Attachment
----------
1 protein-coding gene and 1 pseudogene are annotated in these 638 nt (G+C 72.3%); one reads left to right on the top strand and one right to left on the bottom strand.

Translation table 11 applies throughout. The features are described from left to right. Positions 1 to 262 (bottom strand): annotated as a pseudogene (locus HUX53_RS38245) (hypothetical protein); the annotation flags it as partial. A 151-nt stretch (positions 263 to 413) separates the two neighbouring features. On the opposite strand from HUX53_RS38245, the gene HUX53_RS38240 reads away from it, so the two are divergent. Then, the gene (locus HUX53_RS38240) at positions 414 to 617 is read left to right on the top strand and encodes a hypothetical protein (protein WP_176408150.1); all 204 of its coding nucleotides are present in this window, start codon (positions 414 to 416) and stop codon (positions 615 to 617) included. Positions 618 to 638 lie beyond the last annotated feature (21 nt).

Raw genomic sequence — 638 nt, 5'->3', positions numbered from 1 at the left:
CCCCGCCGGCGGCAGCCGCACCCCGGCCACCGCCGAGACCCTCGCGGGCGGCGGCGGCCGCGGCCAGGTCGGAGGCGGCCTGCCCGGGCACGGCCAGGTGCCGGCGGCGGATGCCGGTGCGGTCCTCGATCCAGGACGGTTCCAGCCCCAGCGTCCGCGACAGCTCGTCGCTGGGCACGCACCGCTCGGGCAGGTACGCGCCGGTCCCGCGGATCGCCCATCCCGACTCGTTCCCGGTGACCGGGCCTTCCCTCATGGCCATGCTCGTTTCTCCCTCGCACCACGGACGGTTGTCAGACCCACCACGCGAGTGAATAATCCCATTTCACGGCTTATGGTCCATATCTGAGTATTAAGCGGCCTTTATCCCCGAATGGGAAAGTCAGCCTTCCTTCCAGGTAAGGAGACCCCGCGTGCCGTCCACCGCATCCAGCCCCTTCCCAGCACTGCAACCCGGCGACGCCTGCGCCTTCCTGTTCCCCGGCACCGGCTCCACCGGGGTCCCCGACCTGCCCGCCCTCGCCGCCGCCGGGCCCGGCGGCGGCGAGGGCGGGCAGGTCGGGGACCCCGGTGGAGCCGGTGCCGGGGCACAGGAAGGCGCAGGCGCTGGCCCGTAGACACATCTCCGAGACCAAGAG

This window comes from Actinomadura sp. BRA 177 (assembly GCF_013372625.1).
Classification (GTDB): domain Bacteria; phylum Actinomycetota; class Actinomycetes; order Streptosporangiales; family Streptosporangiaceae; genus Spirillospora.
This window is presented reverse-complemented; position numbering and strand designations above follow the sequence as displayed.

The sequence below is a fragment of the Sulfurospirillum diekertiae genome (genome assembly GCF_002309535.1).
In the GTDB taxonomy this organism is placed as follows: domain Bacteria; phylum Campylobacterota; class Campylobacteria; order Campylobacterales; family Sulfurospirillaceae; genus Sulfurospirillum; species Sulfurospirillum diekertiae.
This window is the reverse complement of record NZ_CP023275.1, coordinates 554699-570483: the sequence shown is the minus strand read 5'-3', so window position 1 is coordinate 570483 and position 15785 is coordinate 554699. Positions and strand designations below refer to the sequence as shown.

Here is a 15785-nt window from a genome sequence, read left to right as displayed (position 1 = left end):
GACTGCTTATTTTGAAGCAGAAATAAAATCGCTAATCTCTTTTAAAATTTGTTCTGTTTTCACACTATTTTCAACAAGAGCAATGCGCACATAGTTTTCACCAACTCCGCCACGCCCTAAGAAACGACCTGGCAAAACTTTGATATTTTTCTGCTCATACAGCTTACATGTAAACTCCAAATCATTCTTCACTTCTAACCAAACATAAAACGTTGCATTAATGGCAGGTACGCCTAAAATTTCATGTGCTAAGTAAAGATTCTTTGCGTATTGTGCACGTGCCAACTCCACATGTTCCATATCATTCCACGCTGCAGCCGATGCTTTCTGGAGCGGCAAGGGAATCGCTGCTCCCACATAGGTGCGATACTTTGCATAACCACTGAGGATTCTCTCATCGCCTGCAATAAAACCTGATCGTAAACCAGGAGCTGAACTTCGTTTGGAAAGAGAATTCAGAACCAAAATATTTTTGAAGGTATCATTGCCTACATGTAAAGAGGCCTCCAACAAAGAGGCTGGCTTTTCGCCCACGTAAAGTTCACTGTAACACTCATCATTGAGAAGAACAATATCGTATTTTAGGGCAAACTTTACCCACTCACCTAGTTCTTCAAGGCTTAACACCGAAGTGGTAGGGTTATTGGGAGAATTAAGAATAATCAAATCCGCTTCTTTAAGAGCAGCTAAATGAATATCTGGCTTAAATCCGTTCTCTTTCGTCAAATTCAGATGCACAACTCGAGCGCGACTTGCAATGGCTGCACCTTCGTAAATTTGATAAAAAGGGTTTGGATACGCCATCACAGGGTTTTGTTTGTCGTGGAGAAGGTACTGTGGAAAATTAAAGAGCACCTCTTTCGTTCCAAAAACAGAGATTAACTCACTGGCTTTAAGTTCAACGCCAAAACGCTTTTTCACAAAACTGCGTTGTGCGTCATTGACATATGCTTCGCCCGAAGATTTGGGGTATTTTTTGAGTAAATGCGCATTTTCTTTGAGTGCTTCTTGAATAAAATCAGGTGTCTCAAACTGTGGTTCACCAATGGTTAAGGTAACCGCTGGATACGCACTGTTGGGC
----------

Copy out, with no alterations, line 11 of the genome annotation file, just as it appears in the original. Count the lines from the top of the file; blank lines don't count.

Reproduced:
Here is a 15785-nt window from a genome sequence, read left to right as displayed (position 1 = left end):